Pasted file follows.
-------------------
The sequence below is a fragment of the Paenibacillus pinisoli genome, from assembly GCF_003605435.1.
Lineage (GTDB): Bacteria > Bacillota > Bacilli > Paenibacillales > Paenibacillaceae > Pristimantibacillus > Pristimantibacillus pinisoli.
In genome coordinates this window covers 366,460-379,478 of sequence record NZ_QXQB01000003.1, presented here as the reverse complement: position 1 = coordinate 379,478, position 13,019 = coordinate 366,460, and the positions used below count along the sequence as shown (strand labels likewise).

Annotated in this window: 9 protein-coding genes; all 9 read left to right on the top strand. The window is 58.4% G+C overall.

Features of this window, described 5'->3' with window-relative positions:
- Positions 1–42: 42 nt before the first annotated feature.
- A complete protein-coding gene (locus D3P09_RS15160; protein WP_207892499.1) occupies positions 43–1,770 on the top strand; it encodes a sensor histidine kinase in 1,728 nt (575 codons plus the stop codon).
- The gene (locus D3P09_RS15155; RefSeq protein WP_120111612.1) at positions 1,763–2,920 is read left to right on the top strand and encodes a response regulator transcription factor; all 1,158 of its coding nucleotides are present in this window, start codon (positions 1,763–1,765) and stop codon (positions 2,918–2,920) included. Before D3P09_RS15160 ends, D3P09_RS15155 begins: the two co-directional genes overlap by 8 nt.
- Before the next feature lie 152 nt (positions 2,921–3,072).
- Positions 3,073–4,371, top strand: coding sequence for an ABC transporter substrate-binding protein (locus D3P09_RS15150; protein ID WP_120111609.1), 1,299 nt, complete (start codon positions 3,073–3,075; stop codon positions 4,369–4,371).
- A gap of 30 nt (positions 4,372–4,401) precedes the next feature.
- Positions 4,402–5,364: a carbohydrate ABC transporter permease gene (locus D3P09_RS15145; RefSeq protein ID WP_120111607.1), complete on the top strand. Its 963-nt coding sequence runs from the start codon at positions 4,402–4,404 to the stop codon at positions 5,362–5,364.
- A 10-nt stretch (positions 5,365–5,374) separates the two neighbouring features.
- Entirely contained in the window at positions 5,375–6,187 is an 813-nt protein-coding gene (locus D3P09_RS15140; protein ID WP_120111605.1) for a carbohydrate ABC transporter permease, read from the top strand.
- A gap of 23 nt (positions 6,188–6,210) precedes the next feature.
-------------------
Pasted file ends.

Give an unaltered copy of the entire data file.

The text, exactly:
The sequence below is a fragment of the Paenibacillus pinisoli genome, from assembly GCF_003605435.1.
Lineage (GTDB): Bacteria > Bacillota > Bacilli > Paenibacillales > Paenibacillaceae > Pristimantibacillus > Pristimantibacillus pinisoli.
In genome coordinates this window covers 366,460-379,478 of sequence record NZ_QXQB01000003.1, presented here as the reverse complement: position 1 = coordinate 379,478, position 13,019 = coordinate 366,460, and the positions used below count along the sequence as shown (strand labels likewise).

Annotated in this window: 9 protein-coding genes; all 9 read left to right on the top strand. The window is 58.4% G+C overall.

Features of this window, described 5'->3' with window-relative positions:
- Positions 1–42: 42 nt before the first annotated feature.
- A complete protein-coding gene (locus D3P09_RS15160; protein WP_207892499.1) occupies positions 43–1,770 on the top strand; it encodes a sensor histidine kinase in 1,728 nt (575 codons plus the stop codon).
- The gene (locus D3P09_RS15155; RefSeq protein WP_120111612.1) at positions 1,763–2,920 is read left to right on the top strand and encodes a response regulator transcription factor; all 1,158 of its coding nucleotides are present in this window, start codon (positions 1,763–1,765) and stop codon (positions 2,918–2,920) included. Before D3P09_RS15160 ends, D3P09_RS15155 begins: the two co-directional genes overlap by 8 nt.
- Before the next feature lie 152 nt (positions 2,921–3,072).
- Positions 3,073–4,371, top strand: coding sequence for an ABC transporter substrate-binding protein (locus D3P09_RS15150; protein ID WP_120111609.1), 1,299 nt, complete (start codon positions 3,073–3,075; stop codon positions 4,369–4,371).
- A gap of 30 nt (positions 4,372–4,401) precedes the next feature.
- Positions 4,402–5,364: a carbohydrate ABC transporter permease gene (locus D3P09_RS15145; RefSeq protein ID WP_120111607.1), complete on the top strand. Its 963-nt coding sequence runs from the start codon at positions 4,402–4,404 to the stop codon at positions 5,362–5,364.
- A 10-nt stretch (positions 5,365–5,374) separates the two neighbouring features.
- Entirely contained in the window at positions 5,375–6,187 is an 813-nt protein-coding gene (locus D3P09_RS15140; protein ID WP_120111605.1) for a carbohydrate ABC transporter permease, read from the top strand.
- A gap of 23 nt (positions 6,188–6,210) precedes the next feature.